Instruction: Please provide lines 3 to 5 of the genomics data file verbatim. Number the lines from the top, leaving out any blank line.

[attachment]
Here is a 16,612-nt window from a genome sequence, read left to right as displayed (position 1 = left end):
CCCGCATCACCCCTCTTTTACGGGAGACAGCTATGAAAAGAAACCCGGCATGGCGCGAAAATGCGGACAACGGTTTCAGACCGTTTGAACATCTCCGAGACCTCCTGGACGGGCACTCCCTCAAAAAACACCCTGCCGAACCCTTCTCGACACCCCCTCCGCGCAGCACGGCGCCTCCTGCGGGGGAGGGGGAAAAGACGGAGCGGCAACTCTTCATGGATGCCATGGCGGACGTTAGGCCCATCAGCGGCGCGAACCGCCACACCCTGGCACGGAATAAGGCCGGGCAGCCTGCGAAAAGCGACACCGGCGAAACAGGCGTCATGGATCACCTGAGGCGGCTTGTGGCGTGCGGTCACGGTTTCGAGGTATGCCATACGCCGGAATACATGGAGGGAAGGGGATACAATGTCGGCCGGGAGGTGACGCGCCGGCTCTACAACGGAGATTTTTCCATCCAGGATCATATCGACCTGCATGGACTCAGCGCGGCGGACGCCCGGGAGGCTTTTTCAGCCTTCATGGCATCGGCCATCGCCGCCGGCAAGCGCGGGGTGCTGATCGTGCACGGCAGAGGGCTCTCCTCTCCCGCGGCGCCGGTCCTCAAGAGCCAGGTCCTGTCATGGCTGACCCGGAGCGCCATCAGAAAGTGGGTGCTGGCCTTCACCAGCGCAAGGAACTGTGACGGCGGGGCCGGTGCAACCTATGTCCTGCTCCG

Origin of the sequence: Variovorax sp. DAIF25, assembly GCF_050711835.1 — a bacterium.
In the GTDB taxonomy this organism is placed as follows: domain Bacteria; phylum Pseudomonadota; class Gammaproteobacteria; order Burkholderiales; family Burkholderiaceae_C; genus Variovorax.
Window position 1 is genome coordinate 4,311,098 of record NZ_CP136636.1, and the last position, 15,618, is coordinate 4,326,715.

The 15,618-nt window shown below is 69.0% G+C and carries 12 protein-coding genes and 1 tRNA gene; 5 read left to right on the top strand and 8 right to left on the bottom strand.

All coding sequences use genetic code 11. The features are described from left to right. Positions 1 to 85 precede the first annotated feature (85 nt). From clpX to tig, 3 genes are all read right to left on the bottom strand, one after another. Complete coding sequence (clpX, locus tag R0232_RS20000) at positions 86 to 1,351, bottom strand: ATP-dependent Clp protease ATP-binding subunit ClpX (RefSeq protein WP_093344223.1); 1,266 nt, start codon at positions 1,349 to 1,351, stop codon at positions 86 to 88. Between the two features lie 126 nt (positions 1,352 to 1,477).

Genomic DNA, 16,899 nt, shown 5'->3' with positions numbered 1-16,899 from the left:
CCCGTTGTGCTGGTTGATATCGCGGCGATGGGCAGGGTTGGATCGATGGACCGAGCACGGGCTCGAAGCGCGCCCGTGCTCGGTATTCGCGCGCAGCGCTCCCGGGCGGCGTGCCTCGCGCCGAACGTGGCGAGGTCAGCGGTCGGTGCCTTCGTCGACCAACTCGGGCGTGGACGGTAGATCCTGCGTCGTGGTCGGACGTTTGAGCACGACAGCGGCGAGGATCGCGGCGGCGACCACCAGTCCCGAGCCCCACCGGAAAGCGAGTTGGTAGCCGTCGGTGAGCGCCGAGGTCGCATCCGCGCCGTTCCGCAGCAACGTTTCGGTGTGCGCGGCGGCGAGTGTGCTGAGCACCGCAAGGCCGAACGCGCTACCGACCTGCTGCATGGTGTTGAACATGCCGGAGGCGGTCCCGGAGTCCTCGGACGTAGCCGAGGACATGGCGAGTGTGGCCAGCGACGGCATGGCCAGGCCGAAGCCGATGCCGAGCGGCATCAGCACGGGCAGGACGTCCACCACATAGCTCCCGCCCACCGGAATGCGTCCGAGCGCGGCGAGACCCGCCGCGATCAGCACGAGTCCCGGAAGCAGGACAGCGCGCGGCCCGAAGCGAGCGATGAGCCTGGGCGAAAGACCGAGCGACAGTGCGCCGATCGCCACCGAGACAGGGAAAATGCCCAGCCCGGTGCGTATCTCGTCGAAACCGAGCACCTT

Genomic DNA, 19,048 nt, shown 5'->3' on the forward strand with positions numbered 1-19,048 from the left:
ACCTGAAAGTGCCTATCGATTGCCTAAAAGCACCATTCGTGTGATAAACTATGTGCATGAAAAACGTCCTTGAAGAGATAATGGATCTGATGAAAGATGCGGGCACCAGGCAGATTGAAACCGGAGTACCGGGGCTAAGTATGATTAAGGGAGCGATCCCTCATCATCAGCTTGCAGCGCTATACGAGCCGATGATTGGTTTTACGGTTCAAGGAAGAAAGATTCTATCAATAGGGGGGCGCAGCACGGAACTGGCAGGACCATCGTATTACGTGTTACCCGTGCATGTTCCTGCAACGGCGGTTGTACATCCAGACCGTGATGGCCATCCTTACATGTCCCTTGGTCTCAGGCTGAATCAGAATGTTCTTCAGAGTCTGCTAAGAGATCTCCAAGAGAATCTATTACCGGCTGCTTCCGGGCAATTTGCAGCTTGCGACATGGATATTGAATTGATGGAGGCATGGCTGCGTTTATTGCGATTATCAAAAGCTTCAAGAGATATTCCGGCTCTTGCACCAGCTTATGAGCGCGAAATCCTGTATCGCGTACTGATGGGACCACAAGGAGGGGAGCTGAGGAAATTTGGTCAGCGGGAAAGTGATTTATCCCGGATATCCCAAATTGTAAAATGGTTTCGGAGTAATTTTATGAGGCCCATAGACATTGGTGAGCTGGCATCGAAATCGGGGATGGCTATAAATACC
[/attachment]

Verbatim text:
Origin of the sequence: Variovorax sp. DAIF25, assembly GCF_050711835.1 — a bacterium.
In the GTDB taxonomy this organism is placed as follows: domain Bacteria; phylum Pseudomonadota; class Gammaproteobacteria; order Burkholderiales; family Burkholderiaceae_C; genus Variovorax.
Window position 1 is genome coordinate 4,311,098 of record NZ_CP136636.1, and the last position, 15,618, is coordinate 4,326,715.